# Checkout Screen

This guide covers the basic components of the Checkout Screen.


# Current Sale (line items)

Line Items are records detailing the purchase of a specific product in a single transaction. They allow us to keep a record of specific purchases made in individual transactions, as can be seen in the Transactions table.

# Transactions

Upon confirmation of a transaction, a transaction record is created in the Transactions table.

// checkoutUtils.js
export async function addTransaction(customer, cart, transaction) {
  const storeId = await AsyncStorage.getItem('storeId');
  const clerkId = await AsyncStorage.getItem('clerkId');

  const {
  } = transaction;

  const transactionId = await createTransactions({
    customerId: customer.id,
    currentPoints: customer.points,

  // A list of ids for line items from the transaction.
  const itemIds = await calculateProductsPurchased(cart);

  // productsPurchaseIds - airtable-schema-generator depluralizing bug
  await updateTransactions(transactionId, { productsPurchaseIds: itemIds });

  return transactionId;

# Modals

We use the react-native built-in Modal component. To have the modal display with a transparent background over the CheckoutScreen content, we wrap the modal contents (ModalContentContainer) in another view (ModalCenteredOpacityLayer), styled to have background-color: rgba(0, 0, 0, 0.3). Each of our Modal components needs a callback function passed in as a prop in order to communicate back to its parent CheckoutScreen when the button is pressed.


Both modals use componentWillReceiveProps to correctly update state when modals are closed, then re-opened. We are aware that this method is deprecated, but exceeded the set timebox when we attempted to refactor the code away from it. The motivation was because we need to track members of each modal's internal state independently of props, but we also needed to update certain other members of the modal according to props.

In the future, this will need to be updated.

# Rewards Modal

Reward Modal

The rewards modal is, in sum, tricky.

One reason is that we allow customers to use an additional reward if the current total sale is not evenly divisible by rewardsValue, e.g if a customer's cart adds up to $12.50 and they have 3 rewards available, they are able to apply up to 3 rewards. We implement this by implicitly recording a negative totalBalance, then displaying only balances greater than zero when rendering the component.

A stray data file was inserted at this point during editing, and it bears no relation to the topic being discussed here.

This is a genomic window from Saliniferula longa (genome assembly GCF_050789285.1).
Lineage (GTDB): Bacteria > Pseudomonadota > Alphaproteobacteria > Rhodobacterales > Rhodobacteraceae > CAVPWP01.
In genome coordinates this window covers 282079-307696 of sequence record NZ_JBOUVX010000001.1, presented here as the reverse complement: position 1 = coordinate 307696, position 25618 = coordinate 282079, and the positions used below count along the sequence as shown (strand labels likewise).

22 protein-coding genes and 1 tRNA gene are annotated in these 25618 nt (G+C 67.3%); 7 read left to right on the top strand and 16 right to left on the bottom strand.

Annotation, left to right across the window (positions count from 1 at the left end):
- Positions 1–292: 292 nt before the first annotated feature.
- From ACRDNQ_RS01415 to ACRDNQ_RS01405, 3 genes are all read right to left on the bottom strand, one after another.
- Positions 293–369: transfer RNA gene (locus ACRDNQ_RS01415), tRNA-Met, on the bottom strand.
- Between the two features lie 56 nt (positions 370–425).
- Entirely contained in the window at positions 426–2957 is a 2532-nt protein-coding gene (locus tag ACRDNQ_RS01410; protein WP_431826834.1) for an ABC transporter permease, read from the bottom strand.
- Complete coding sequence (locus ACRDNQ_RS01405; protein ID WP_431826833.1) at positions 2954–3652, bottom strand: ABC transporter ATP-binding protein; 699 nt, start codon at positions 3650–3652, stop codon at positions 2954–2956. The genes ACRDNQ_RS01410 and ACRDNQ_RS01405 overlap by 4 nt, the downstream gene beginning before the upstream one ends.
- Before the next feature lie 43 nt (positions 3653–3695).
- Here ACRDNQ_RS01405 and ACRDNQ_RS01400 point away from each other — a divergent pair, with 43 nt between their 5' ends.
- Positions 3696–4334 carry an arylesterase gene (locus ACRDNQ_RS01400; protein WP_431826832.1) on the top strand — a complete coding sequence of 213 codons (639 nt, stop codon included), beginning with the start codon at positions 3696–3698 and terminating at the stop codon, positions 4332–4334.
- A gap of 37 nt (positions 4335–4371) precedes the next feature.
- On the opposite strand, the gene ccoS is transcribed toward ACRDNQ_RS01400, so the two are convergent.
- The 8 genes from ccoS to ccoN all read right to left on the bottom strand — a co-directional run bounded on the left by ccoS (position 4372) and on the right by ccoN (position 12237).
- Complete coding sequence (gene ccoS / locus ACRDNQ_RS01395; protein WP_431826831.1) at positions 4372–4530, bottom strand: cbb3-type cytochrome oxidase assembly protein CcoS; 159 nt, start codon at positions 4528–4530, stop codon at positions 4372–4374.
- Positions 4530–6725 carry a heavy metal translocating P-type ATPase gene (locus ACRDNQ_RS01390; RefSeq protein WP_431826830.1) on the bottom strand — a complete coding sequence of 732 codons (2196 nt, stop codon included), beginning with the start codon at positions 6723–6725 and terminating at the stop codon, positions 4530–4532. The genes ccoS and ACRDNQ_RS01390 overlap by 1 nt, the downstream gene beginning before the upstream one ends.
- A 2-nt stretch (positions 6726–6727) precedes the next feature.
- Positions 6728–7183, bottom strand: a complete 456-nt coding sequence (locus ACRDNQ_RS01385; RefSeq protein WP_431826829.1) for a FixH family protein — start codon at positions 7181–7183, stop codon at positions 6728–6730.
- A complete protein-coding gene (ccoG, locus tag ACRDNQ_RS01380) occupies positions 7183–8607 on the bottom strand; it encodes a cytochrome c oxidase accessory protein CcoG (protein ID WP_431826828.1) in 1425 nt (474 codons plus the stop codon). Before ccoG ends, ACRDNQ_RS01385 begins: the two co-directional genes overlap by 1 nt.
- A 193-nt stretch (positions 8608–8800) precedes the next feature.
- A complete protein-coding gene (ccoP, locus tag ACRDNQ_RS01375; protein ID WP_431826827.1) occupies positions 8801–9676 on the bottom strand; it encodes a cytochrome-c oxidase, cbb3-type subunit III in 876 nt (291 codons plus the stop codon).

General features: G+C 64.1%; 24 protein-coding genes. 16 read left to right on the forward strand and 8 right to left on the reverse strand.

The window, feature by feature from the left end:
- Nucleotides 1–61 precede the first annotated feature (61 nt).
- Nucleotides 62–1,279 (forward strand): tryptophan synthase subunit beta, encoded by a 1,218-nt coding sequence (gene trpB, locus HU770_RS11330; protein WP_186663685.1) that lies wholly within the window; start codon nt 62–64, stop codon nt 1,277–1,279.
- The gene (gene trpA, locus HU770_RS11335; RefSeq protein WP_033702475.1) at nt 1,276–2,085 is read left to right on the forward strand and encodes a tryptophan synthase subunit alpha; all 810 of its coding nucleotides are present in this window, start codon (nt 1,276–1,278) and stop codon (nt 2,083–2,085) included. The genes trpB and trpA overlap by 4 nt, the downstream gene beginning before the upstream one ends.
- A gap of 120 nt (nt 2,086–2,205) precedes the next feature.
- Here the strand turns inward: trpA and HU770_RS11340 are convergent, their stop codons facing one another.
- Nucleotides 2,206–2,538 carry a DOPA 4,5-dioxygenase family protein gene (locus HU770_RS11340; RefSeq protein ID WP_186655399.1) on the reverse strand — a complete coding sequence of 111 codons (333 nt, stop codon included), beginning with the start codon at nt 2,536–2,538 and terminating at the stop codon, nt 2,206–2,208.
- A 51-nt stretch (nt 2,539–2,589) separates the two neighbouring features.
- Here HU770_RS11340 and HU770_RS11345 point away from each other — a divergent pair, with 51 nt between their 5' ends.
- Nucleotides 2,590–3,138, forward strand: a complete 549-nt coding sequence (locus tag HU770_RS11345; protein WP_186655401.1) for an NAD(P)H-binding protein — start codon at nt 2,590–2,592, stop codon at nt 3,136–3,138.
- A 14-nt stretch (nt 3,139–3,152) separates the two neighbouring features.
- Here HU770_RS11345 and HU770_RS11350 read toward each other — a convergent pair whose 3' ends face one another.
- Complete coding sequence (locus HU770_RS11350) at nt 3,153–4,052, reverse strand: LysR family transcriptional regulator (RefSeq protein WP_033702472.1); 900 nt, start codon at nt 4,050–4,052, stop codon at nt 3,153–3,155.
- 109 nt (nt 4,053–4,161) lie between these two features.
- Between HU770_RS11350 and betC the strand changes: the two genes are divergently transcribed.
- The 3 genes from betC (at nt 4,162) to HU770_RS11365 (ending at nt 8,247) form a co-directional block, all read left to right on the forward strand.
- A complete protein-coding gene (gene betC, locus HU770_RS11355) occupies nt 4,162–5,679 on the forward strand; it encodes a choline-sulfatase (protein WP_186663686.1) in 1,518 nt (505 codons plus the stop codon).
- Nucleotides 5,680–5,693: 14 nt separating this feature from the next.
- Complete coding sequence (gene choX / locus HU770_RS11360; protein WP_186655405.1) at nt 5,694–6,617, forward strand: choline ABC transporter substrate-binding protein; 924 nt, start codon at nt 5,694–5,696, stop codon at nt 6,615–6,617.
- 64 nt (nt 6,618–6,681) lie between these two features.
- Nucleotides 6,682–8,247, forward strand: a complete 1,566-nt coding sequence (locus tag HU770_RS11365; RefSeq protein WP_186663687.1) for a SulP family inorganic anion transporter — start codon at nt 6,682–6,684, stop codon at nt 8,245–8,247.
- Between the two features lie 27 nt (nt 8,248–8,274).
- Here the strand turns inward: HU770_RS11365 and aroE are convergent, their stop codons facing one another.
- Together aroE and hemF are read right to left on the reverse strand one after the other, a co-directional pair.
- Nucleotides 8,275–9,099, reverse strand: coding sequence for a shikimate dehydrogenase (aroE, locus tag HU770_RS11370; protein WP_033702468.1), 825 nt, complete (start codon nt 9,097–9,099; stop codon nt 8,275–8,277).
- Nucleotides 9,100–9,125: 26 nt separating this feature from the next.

Another is that it must always correctly display the Total Sale and calculate the correct number of rewards the customer is eligible to use given that updated value. However, it also needs to 'remember' the number of rewards applied the last time the user opened the modal. Thus, we run the _updateState function every time the modal is re-opened, and when props change using `componentWillReceiveProps.

The calculateEligibleRewards function encapsulates the mathematical logic for how many rewards a customer can apply at this time.

// Calculate eligible rewards
/* If negative balance exists, no additional rewards allowed!
  Must take into account the current rewards applied
export function calculateEligibleRewards(rewardsAvailable, rewardsApplied, totalBalance) {
  const additionalRewardsAllowed = totalBalance > 0 ? Math.ceil(totalBalance / rewardDollarValue) : 0;
  const additionalRewardsAvailable = rewardsAvailable - rewardsApplied;
  const additionalRewardsEligible = Math.min(additionalRewardsAllowed, additionalRewardsAvailable);
  return rewardsApplied + additionalRewardsEligible;

This modal has various states, which can be seen in the design prototypes. If at min, the left button becomes disabled. If at max, the right button becomes disabled and an error message is briefly shown.

// render function
const min = rewardsApplied === 0;
const max = rewardsApplied === rewardsEligible;
const discount = rewardDollarValue * rewardsApplied;
const totalSale = totalBalance >= 0 ? totalBalance : 0;
const actualDiscount = totalBalance < 0 ? discount + totalBalance : discount;

handleApplyRewards runs when the button is pressed, and calls the props.callback function (applyRewardsCallback in CheckoutScreen).

# Quantity Modal

Quantity Modal

The quantity modal can be triggered by either the ProductDisplayCard or LineItemCard from the clerk application UI, but in code we use the same component and pass in a isLineItem prop to decide which card type to render, wrapped by the modal so that the modal triggers on click.

handleUpdateCart runs when the button is pressed, and calls the props.callback function (updateQuantityCallback in CheckoutScreen).

This modal is relatively straightforward.

Edge cases:

  • Empty text field: 'update' button is disabled
  • Non-integer values: only accepts integer input